The Supreme Court on Monday accepted a Mississippi challenge to the abortion precedent set by Roe v. Wade.
In an unsigned order, the court said that it would hear the case but limited its scope to the first question presented in the petition, which is whether “all pre-viability prohibitions on elective abortion are unconstitutional.” The court will not consider the other two questions, which related to scrutiny of abortion restrictions.
The court’s acceptance of the case electrified the anti-abortion movement, with many leaders hoping that it would signal the end of a decades-long battle to send the abortion question back to individual states.
“States should be allowed to craft laws that are in line with both public opinion on this issue as well as basic human compassion, instead of the extreme policy that Roe imposed,” said March for Life President Jeanne Mancini, pointing to statistics that most people support some abortion restrictions.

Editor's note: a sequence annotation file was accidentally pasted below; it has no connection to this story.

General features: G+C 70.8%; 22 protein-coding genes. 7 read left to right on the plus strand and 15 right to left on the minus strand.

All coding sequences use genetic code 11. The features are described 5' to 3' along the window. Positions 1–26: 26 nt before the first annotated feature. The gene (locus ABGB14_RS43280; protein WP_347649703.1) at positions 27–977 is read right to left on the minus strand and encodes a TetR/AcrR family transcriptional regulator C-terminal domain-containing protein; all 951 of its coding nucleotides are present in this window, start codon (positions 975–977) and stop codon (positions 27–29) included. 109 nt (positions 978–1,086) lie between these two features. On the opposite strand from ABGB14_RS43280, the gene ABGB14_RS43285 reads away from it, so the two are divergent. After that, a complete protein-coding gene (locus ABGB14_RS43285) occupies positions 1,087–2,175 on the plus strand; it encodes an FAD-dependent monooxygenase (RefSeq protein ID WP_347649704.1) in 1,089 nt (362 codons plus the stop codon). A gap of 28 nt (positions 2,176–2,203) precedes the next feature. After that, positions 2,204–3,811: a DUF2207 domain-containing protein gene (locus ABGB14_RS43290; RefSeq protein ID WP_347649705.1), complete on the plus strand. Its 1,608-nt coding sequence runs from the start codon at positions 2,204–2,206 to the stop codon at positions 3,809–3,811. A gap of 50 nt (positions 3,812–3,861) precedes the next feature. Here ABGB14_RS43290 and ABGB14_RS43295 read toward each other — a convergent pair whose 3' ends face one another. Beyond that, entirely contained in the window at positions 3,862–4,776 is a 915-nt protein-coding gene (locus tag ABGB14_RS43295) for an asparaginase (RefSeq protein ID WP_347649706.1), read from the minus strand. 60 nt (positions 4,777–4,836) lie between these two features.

In the petition, Mississippi Attorney General Lynn Fitch asked the court to consider if the state’s 2018 law banning abortions before 15 weeks is constitutional. Fitch wrote that the court must resolve contradictions in its decisions over when viability begins.
The case represents the latest challenge to the abortion precedent set by Roe and reaffirmed in 1992 by the decision Planned Parenthood v. Casey. Last summer, the court weighed in on a major abortion case in Louisiana, where Chief Justice John Roberts joined the court’s liberal wing to deal a blow to anti-abortion activists.
The addition of Amy Coney Barrett to the court gave the anti-abortion movement hope that cases such as the one in Mississippi might prove winnable. Both sides of the abortion debate, after Barrett’s confirmation, ramped up their preparations for the possibility of a post-Roe future.
The court wrestled behind the scenes for nearly a year before agreeing to hear arguments in the case.
Source: Washington Examiner : Supreme Court to hear challenge to Roe v. Wade